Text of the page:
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How Art Can Make You Happy

By Edited Jun 20, 2016 0 0

Everyone is different when it comes to art, an inspiring masterpiece to one person may be an eyesore to another. There are a few basic dos and donts when it comes to choosing artwork that will put a smile on your face.

DO:

  • Choose a calming colour - pastel shades are relaxing and fit with most colour schemes
  • Find a peaceful subject - a serene landscape or sunset can transport you to a place of calm
  • Pick the right size - too big or too small and the picture will lose it's affect
  • Make it personal - a holiday snap, or a fond memory with family makes a great relaxing print
  • Dare to be different - the art in your home should reflect your personality

DON'T:

  • Select bold colours - strong, vibrant colours can create clashes and visual stress
  • Get too many pieces - one or two pictures per room adds an accent without dominating your decor
  • Follow the crowd - fashionable artwork can be expensive and not work for you
  • Rush into a decision - shopping online makes it easy to find the perfect picture, don't settle for less
  • Paint it yourself - unless you're a talented artist this can often be a false economy

Most of us will be aware that choosing matching colours for furnishings and decorations is important to achieve a peaceful, attractive home. The current trends for minimalism make the choice of colour all important, as very often a striking piece of art or furniture will be the sole feature in a room.


Getting the main focal point of a room right can indeed make you happier and more relaxed. Many studies have shown that various shades of green can actually reduce stress levels, which is probably why we see it in hospitals and doctor's waiting rooms! Meanwhile clashing colours can cause what's known as visual stress or 'Meares-Irlen Syndrome' - as defined by Essex University research here.

Research published in 1984 into the effects of a patient's surroundings in hospital found that a picturesque, calming view or picture had a positive effect over a patient left staring at a blank wall. The study, by Roger S. Ulrich, illustrated a marked decrease in negative comments in their feedback notes, and a decreased recovery time in most cases.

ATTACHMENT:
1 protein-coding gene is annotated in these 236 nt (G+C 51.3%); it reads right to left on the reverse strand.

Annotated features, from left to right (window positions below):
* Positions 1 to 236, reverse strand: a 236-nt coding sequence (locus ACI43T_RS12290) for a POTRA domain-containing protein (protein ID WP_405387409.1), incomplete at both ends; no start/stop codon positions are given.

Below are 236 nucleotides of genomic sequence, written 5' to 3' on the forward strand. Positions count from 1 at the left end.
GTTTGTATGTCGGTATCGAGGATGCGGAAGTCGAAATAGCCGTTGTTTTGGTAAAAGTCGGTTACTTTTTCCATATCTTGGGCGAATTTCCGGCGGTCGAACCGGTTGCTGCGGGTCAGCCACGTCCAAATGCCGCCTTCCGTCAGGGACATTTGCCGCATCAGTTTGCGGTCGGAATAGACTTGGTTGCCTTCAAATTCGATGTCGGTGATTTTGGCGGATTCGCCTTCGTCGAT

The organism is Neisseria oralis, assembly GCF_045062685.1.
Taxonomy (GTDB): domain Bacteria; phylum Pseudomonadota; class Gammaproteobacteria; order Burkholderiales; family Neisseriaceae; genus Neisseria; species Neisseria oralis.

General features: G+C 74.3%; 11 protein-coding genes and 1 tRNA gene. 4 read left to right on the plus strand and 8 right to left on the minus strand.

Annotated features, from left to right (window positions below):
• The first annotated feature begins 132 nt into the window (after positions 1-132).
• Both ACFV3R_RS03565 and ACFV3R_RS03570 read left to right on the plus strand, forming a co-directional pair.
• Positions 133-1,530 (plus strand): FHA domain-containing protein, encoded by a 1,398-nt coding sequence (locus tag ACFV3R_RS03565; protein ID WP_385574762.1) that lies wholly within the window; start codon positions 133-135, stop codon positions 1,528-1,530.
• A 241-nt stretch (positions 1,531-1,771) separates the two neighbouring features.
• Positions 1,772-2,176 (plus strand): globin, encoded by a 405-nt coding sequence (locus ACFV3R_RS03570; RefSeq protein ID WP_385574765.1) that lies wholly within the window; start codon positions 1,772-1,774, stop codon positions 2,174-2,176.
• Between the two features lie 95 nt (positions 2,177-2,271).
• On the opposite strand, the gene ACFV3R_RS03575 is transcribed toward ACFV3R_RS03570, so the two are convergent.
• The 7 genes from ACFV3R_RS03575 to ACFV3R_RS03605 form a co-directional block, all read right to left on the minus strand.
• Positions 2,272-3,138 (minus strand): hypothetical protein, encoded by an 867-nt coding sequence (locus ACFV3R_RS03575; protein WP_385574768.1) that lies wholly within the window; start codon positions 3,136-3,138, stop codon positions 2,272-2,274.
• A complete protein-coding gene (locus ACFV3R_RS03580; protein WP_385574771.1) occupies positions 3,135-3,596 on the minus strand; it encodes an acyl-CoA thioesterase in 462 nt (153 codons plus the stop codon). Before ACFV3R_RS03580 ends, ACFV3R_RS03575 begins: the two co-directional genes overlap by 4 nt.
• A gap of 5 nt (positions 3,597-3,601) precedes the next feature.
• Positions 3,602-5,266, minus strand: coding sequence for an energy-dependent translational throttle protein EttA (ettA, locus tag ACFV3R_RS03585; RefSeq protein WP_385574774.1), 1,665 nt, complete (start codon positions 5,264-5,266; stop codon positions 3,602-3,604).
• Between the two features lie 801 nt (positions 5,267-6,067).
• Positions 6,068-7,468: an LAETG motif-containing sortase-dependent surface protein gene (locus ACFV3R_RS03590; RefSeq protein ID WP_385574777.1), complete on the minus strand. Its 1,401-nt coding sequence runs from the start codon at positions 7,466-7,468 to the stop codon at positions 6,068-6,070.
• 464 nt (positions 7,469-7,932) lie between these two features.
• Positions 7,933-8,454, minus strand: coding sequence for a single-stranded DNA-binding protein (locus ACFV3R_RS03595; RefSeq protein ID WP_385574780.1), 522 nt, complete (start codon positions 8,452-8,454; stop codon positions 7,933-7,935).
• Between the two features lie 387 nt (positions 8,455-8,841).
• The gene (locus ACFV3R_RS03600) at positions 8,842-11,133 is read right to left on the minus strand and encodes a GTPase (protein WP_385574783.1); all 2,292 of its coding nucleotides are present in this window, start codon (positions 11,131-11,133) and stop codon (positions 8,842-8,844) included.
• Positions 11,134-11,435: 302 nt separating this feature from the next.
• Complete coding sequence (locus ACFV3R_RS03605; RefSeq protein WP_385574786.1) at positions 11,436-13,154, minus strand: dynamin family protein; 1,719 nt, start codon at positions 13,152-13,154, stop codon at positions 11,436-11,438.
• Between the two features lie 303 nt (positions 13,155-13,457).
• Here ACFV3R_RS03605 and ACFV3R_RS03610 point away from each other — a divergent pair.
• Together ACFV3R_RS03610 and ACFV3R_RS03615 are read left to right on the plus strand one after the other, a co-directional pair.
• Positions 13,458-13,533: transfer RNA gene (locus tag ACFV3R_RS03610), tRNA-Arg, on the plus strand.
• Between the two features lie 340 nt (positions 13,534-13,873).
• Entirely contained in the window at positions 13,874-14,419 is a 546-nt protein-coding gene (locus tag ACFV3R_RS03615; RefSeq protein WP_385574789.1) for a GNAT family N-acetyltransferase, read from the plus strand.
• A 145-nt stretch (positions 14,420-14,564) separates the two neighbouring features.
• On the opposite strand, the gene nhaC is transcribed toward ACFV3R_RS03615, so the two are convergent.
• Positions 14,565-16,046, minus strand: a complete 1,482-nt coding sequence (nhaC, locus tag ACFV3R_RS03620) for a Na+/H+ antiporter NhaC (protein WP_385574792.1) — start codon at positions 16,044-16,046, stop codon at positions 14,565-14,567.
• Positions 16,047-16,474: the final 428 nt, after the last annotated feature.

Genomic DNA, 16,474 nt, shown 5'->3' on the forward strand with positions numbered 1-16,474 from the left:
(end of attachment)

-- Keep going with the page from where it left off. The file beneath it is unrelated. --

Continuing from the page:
They concluded that "hospital design and citing decisions should take into account the quality of the patients' views". Having a cheerful or relaxing piece of art make actually help you live longer.

Art is not only about colour and form, it can be as simple as having a humorous canvas print made of your favourite film or television character. Images from traditional favourites such as The Muppets, Simpsons, or other kid's cartoons are a great way of recalling those childhood memories.

There have been many studies over the years into the simple act of smiling making people feel happier. Scienceblogs.com carried out an experiment in 2009 which showed that the simple act of smiling, even when forced, actually raises a person's happiness.

Whatever makes you smile is a great choice to add a little happiness - whether it's Charlie Chaplain or Stewie from Family Guy - just seeing them on your wall every day could make a huge difference to your mood, and it might give someone else a laugh too!

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